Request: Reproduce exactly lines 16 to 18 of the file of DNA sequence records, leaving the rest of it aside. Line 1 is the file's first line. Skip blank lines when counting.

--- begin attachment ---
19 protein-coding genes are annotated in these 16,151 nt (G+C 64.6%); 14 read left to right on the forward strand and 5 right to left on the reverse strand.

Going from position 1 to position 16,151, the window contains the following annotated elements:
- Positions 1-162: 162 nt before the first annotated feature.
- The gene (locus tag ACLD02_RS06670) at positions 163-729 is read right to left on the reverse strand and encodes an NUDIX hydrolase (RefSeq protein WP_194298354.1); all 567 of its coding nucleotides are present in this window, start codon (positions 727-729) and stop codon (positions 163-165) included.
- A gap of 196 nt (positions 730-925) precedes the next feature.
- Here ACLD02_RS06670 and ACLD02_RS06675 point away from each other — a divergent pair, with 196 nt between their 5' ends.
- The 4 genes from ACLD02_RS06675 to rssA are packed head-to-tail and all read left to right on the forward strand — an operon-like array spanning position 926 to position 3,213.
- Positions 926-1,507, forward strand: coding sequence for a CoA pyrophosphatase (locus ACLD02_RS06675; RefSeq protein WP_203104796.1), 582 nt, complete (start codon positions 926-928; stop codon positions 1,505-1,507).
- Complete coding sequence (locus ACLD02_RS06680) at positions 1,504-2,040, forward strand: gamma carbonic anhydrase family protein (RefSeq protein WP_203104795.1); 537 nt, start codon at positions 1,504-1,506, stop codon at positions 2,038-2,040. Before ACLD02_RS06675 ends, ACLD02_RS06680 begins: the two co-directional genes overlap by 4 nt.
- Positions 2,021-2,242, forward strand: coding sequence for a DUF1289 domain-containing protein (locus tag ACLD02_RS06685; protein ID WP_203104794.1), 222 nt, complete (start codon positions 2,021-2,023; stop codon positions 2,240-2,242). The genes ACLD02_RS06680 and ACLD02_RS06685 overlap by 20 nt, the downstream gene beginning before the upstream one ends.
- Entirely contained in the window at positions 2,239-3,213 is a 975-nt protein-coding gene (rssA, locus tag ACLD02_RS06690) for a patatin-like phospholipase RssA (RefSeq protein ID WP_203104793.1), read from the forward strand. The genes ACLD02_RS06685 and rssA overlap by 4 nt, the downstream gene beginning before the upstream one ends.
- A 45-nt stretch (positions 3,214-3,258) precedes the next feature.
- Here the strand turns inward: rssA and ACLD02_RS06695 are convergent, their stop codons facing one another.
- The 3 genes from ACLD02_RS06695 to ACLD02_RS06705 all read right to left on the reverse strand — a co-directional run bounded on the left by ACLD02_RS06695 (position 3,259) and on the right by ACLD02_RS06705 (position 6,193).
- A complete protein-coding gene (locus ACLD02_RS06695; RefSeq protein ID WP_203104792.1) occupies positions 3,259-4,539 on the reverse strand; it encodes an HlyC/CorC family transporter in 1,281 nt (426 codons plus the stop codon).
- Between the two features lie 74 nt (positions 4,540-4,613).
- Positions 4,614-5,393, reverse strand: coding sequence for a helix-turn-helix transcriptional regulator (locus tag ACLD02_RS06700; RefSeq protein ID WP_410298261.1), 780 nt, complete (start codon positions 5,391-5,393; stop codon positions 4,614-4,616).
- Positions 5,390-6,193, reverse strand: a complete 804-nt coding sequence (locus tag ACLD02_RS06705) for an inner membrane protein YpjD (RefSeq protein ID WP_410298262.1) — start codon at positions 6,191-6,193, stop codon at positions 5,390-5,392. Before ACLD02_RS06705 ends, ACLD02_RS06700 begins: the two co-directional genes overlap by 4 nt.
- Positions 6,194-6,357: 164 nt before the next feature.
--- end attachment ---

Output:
- Between the two features lie 74 nt (positions 4,540-4,613).
- Positions 4,614-5,393, reverse strand: coding sequence for a helix-turn-helix transcriptional regulator (locus tag ACLD02_RS06700; RefSeq protein ID WP_410298261.1), 780 nt, complete (start codon positions 5,391-5,393; stop codon positions 4,614-4,616).
- Positions 5,390-6,193, reverse strand: a complete 804-nt coding sequence (locus tag ACLD02_RS06705) for an inner membrane protein YpjD (RefSeq protein ID WP_410298262.1) — start codon at positions 6,191-6,193, stop codon at positions 5,390-5,392. Before ACLD02_RS06705 ends, ACLD02_RS06700 begins: the two co-directional genes overlap by 4 nt.